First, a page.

POLITICS
06/07/2018 03:36 pm ET Updated Jun 07, 2018

Justice Department Still Can't Convict Any Trump Inauguration Protesters At Second Trial

Jurors said there were questions about the identity of some of the defendants.
Emily Molli/NurPhoto via Getty Images

WASHINGTON ― The Justice Department failed to convict any of the four defendants facing felony trial in connection with property destruction during a “black bloc” protest of President Donald Trump’s inauguration, with jurors either finding defendants not guilty or deadlocking on charges against the defendants.

Two of the defendants could still face trial on felony charges, while one defendant could face a single misdemeanor charge.

Members of the jury had discussed the concept of jury nullification after a juror read graffiti on a bathroom stall wall that said “Google jury nullification.”

But speaking after the verdict, jurors said that jury nullification didn’t strongly factor into their deliberations. Instead, jurors said they could not reach a consensus about the identity of three black-clad individuals shown destroying property and whom the government alleged were three of the defendants. “Identity was the wild card,” said one juror.

Jurors speaking after the verdict said they also didn’t understand why one of the defendants they acquitted early into deliberations, Casey Webber, was in the group being prosecuted, as the government never alleged that he took part in any destruction.

“Casey’s case was different,” said Juror No. 1, a male resident of the Shaw neighborhood in D.C. “I think we felt very clear based on what was presented that with Casey there was no action.”

The jury acquitted another defendant, Seth Cadman, of all but a single misdemeanor charge of engaging in a riot. They acquitted defendant Anthony Felice of a single count of assaulting a police officer, but deadlocked on all other charges. The jury deadlocked on all charges against Michael Basillas, and a judge declared a mistrial and dismissed the jury.

Prosecutors with the U.S. Attorney’s Office for the District of Columbia ― a component of the Justice Department that uniquely prosecutes both local and federal charges in D.C. ― originally pressed felony charges against more than 200 defendants. But after a jury acquitted six defendants on all charges late last year, prosecutors decided to drop charges against 129 defendants. There are  defendants still exposed to felony charges in connection with what the government alleged was a conspiracy to riot.

Juror No. 9, a woman who lives in D.C.’s Adams Morgan neighborhood, said it was disturbing to see videos showing people destroying parts of the city, and that it would be appropriate to hold people accountable for those actions.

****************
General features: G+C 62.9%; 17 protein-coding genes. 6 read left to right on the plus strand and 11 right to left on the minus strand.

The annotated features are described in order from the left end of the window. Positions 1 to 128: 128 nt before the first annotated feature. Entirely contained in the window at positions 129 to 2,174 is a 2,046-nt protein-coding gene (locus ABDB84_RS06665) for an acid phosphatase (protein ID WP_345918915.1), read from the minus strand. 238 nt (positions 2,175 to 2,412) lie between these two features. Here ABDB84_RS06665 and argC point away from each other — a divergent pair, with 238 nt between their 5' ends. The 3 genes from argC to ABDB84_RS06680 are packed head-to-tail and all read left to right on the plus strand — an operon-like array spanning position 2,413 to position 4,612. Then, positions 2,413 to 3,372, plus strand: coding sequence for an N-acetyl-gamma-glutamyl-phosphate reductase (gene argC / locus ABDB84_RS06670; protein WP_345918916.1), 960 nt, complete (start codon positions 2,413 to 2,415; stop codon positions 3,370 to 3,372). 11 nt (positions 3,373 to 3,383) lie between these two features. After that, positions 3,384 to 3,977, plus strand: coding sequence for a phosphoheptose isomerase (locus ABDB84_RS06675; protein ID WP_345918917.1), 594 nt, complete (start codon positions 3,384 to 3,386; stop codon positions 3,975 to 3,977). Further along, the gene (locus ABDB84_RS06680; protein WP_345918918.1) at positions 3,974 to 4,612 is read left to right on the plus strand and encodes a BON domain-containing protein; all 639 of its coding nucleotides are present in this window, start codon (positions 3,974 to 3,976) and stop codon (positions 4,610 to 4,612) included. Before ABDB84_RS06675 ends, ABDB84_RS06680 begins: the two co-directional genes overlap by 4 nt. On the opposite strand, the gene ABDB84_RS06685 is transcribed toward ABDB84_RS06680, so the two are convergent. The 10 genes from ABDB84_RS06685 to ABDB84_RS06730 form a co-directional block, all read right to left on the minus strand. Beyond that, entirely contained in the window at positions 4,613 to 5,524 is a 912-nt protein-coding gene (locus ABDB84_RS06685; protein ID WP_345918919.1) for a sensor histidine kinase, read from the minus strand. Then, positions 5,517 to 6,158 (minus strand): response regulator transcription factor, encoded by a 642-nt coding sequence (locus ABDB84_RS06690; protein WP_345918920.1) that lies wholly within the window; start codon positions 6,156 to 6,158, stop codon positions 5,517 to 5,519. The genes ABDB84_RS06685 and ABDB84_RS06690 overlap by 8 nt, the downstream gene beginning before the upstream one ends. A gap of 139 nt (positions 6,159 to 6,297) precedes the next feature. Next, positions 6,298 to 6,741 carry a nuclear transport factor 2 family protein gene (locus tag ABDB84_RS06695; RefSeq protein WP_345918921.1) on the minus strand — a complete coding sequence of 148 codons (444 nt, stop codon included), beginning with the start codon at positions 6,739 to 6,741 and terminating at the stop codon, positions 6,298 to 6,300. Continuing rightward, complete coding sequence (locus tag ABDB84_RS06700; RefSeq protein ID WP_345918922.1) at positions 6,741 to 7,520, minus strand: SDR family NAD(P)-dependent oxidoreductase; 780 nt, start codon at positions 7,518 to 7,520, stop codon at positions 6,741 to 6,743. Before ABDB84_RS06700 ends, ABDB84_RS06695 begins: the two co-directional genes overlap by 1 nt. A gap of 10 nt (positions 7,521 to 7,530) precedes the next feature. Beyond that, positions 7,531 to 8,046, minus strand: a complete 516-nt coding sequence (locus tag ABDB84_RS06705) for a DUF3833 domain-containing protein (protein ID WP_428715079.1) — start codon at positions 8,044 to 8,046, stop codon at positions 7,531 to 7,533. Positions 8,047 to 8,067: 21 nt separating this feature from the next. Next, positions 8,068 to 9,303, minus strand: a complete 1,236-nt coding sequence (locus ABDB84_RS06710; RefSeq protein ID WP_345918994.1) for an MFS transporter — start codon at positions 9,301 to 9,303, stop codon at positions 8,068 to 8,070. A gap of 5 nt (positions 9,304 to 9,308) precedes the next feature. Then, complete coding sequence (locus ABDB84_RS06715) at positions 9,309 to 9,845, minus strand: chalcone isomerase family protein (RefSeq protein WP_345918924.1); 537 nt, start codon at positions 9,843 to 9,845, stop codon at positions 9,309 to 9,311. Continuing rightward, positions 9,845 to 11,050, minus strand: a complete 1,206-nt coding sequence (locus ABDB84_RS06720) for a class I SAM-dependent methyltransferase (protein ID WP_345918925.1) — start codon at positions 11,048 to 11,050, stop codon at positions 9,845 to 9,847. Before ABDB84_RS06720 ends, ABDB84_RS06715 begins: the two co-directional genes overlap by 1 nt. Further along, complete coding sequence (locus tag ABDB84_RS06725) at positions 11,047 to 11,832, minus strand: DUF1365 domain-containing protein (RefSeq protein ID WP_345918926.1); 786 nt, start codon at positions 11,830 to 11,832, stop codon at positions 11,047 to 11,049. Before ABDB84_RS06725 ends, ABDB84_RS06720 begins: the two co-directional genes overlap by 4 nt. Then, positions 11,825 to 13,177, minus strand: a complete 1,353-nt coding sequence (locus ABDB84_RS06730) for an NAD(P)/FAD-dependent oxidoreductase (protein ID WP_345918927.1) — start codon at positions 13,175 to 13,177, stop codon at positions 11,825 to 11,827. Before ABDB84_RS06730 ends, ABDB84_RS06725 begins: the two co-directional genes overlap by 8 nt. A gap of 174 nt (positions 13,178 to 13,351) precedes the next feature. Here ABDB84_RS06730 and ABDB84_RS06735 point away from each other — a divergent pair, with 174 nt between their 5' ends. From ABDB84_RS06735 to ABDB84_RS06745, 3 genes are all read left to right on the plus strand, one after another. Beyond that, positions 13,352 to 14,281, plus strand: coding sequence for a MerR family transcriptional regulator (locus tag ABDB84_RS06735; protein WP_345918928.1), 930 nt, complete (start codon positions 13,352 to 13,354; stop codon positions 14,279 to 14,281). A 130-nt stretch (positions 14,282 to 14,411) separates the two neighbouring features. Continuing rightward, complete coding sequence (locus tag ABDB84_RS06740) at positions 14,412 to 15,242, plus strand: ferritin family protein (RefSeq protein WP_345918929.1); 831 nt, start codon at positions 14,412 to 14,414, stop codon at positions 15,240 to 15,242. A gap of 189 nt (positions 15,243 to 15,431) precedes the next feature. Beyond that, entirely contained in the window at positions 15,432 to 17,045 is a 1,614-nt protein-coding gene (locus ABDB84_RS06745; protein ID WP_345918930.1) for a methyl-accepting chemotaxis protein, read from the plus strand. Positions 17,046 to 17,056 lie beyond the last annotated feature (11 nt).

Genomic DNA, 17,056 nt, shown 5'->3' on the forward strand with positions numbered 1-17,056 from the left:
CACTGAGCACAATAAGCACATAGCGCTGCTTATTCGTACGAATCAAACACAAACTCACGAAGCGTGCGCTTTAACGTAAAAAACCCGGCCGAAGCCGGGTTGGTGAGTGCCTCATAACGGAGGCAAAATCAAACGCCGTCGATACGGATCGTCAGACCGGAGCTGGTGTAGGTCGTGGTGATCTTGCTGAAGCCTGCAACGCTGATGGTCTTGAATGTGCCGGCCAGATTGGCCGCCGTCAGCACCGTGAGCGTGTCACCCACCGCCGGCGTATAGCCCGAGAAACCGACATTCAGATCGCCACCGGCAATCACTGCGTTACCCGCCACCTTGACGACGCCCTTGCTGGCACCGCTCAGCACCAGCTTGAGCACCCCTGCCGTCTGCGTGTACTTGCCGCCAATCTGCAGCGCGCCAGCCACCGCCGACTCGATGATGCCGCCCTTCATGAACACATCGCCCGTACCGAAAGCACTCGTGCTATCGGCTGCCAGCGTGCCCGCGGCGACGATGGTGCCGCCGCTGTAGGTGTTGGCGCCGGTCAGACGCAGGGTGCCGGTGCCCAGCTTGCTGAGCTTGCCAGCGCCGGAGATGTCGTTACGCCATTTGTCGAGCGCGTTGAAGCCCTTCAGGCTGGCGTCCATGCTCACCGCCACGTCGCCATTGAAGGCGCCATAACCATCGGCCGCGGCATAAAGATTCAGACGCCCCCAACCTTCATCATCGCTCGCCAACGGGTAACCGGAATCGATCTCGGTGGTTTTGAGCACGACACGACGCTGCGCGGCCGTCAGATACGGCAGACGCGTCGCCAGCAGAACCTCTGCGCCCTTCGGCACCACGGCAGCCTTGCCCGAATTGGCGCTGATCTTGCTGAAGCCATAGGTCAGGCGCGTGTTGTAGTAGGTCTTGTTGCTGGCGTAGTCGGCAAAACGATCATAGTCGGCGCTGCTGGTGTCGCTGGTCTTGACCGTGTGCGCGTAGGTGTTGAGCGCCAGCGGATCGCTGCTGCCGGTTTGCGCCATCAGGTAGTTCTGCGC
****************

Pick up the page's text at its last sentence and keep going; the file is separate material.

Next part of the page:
“I think it’s appropriate that people are held accountable, you just have to make sure it’s the right person who actually did something,” the juror said. “We just couldn’t get beyond reasonable doubt.”

Juror No. 1 said it was a “prosecution error” for the prosecution to show the jury an undercover video filmed by conservative group Project Veritas of a planning meeting for the inauguration protest. “It didn’t help their case,” he said. “There was nothing substantive in it.”

Charges against 10 defendants were dismissed because the government had edited and withheld videos that the group, headed by James O’Keefe, had turned over to prosecutors.

Jurors also said it wasn’t helpful that a police officer who testified in the case, D.C. Metropolitan Police Department Officer William Chatman, wore a shirt to court that made light of police brutality.

It’s unclear at this point what the verdict means for the dozens of defendants still facing felony charges in connection with their Jan. 20 arrests. Prosecutors said that demonstrators causes more than $100,000 in damages that day.

While D.C. voted overwhelmingly voted for Clinton in the 2016 election, two jurors said politics didn’t factor into the decision.

“Politics never came up,” Juror No. 9 said. “We just took it as, this is behavior happening in our city, and what are the rights involved? I think all of us felt that the issues were very important, from First Amendment right to protest, to the right to be safe in your own community, to reasonable doubt.”

One defense argument ― that sports fans all wear the same color but shouldn’t be held responsible for the actions of every other sports fan ― apparently held some sway with jurors in the District, where the Washington Capitals are on the verge of winning the Stanley Cup.

“Especially with the Caps doing so well right now, we actually brought that up several times,” said Juror No. 9.

This was a developing story and has been updated throughout.

Ryan Reilly is HuffPost’s senior justice reporter, covering the Justice Department, federal law enforcement, criminal justice and legal affairs. Have a tip? Reach him at ryan.reilly@huffpost.com or on Signal at 202-527-9261.

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